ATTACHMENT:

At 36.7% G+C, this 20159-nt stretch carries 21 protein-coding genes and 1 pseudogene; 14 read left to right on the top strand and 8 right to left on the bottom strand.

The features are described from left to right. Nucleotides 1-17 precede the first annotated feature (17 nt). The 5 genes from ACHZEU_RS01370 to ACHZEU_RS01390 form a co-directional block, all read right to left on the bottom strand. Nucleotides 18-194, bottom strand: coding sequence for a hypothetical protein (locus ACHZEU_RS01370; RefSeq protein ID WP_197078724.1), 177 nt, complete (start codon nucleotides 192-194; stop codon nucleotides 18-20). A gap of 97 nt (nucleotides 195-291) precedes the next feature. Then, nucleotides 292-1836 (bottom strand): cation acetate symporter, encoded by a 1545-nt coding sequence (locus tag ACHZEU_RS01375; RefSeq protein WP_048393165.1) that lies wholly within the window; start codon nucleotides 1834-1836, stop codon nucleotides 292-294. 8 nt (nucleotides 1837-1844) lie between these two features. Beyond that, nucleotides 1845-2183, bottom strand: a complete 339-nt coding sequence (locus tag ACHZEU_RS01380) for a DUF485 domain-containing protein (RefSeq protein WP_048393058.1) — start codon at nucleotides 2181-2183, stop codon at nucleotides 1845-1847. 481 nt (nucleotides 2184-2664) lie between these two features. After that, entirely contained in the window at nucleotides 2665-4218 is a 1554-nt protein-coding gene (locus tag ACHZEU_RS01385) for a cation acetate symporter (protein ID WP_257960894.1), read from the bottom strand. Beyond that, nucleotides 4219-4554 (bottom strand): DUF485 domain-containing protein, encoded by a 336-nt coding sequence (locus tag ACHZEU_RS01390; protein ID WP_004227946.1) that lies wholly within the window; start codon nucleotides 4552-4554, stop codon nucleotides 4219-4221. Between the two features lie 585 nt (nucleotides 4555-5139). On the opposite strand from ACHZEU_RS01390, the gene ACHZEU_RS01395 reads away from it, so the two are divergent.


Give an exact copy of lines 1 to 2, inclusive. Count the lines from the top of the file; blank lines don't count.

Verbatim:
At 36.7% G+C, this 20159-nt stretch carries 21 protein-coding genes and 1 pseudogene; 14 read left to right on the top strand and 8 right to left on the bottom strand.

The features are described from left to right. Nucleotides 1-17 precede the first annotated feature (17 nt). The 5 genes from ACHZEU_RS01370 to ACHZEU_RS01390 form a co-directional block, all read right to left on the bottom strand. Nucleotides 18-194, bottom strand: coding sequence for a hypothetical protein (locus ACHZEU_RS01370; RefSeq protein ID WP_197078724.1), 177 nt, complete (start codon nucleotides 192-194; stop codon nucleotides 18-20). A gap of 97 nt (nucleotides 195-291) precedes the next feature. Then, nucleotides 292-1836 (bottom strand): cation acetate symporter, encoded by a 1545-nt coding sequence (locus tag ACHZEU_RS01375; RefSeq protein WP_048393165.1) that lies wholly within the window; start codon nucleotides 1834-1836, stop codon nucleotides 292-294. 8 nt (nucleotides 1837-1844) lie between these two features. Beyond that, nucleotides 1845-2183, bottom strand: a complete 339-nt coding sequence (locus tag ACHZEU_RS01380) for a DUF485 domain-containing protein (RefSeq protein WP_048393058.1) — start codon at nucleotides 2181-2183, stop codon at nucleotides 1845-1847. 481 nt (nucleotides 2184-2664) lie between these two features. After that, entirely contained in the window at nucleotides 2665-4218 is a 1554-nt protein-coding gene (locus tag ACHZEU_RS01385) for a cation acetate symporter (protein ID WP_257960894.1), read from the bottom strand. Beyond that, nucleotides 4219-4554 (bottom strand): DUF485 domain-containing protein, encoded by a 336-nt coding sequence (locus tag ACHZEU_RS01390; protein ID WP_004227946.1) that lies wholly within the window; start codon nucleotides 4552-4554, stop codon nucleotides 4219-4221. Between the two features lie 585 nt (nucleotides 4555-5139). On the opposite strand from ACHZEU_RS01390, the gene ACHZEU_RS01395 reads away from it, so the two are divergent.